China’s suicide rate has soared 60 percent in the past 50 years and the relatively high suicide rate in China also shows a quite different pattern between city-dwellers and country folk: the rural rate is triple that of the urban.

Seventy-five percent of suicides by Chinese take place in the countryside and about 58 percent of them are done by taking pesticides.

In addition, China is one of few countries where the women’s suicide rate is higher than the men’s. In recent years more than 150,000 women commit suicide and 1.5 million attempt suicide annually in China, Wu Xuehua, Director of the National Women’s Federation’s Rights and Wellbeing Division said.

Veteran Chinese rights activist jailed for 9 months for “creating a disturbance,”

BEIJING — Veteran Chinese rights activist and doctor Wang Lihong was sentenced Friday to nine months in jail for “creating a disturbance,” as part of what campaigners say is a broad crackdown on dissent.

 The 55-year-old, a veteran of China’s 1989 pro-democracy movement in Tiananmen Square, plans to appeal the sentence in the next 10 days, her lawyer Han Yicun told AFP.

Wang was arrested in April, after online calls for Arab Spring-style protests that spooked authorities, prompting a widespread clampdown on dissent.

Rights groups say her detention was linked to her support for three activists in southeast China’s Fujian province who called online for Chinese citizens to join the planned protests, which never materialized.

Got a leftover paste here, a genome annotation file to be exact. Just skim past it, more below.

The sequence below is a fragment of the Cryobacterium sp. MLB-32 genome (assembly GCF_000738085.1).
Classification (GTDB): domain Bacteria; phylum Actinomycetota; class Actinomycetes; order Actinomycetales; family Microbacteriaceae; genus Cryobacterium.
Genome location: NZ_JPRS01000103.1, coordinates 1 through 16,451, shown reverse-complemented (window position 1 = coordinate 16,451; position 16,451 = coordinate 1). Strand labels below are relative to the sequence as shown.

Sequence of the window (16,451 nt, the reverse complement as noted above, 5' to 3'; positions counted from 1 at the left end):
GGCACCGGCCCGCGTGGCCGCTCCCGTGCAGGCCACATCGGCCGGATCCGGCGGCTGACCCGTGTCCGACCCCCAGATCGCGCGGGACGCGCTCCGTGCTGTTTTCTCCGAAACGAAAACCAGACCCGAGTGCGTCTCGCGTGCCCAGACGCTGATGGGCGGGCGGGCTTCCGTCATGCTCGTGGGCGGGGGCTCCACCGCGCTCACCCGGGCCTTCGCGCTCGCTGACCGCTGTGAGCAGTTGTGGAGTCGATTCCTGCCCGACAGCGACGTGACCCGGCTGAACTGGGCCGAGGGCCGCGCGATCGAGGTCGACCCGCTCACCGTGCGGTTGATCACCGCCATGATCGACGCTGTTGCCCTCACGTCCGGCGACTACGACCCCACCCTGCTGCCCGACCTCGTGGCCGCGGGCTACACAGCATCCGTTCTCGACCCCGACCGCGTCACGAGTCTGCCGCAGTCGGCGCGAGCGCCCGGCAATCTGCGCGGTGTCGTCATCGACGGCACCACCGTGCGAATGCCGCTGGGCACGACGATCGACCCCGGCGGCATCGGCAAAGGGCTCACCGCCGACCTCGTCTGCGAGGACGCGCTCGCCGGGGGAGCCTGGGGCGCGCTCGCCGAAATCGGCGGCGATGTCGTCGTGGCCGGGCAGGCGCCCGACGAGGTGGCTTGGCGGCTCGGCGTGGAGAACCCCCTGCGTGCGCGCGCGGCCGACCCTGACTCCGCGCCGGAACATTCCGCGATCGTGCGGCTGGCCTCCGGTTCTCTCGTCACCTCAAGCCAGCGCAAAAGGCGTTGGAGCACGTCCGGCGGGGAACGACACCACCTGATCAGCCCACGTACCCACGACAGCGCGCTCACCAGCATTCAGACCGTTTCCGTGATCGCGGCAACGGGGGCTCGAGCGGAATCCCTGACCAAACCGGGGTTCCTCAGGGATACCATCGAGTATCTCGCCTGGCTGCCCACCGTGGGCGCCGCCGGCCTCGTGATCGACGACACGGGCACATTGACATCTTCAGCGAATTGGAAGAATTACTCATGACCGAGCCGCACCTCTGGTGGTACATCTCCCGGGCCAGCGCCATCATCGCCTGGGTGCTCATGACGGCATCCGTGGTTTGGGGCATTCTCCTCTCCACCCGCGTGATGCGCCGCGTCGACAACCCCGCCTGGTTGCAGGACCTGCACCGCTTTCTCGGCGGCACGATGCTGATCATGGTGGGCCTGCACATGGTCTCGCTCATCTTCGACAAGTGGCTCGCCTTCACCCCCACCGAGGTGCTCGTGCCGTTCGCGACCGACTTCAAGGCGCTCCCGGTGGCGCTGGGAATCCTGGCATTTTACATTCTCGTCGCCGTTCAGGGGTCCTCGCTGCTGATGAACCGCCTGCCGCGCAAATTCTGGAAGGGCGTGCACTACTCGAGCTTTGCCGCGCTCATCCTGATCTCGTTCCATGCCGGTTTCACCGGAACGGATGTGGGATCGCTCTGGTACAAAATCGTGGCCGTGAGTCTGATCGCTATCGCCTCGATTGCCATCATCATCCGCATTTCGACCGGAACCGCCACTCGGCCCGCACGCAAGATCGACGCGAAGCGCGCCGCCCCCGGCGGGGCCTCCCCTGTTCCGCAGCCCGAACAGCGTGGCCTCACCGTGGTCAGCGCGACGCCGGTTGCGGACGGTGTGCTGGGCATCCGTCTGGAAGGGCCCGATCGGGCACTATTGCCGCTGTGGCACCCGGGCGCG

She has been in detention for nearly six months already, and under Chinese law only has a little more than three months left to complete her sentence, Han said.

He said Wang, who went on trial last month, was in good spirits and appeared calm when the verdict was announced in a Beijing district court in the presence of her son, brother and sister.

The sentence is light compared with the five-year maximum penalty that could have stemmed from the charge — one that has frequently been used in recent years to silence anti-government protesters.

Commenting on the case, foreign ministry spokesman Liu Weimin said China had delivered a verdict “in accordance with our laws.”

Wang has a number of prominent supporters, including artist and activist Ai Weiwei. In early August, Ai — recently released from detention himself — posted a message on his widely followed microblog on her behalf.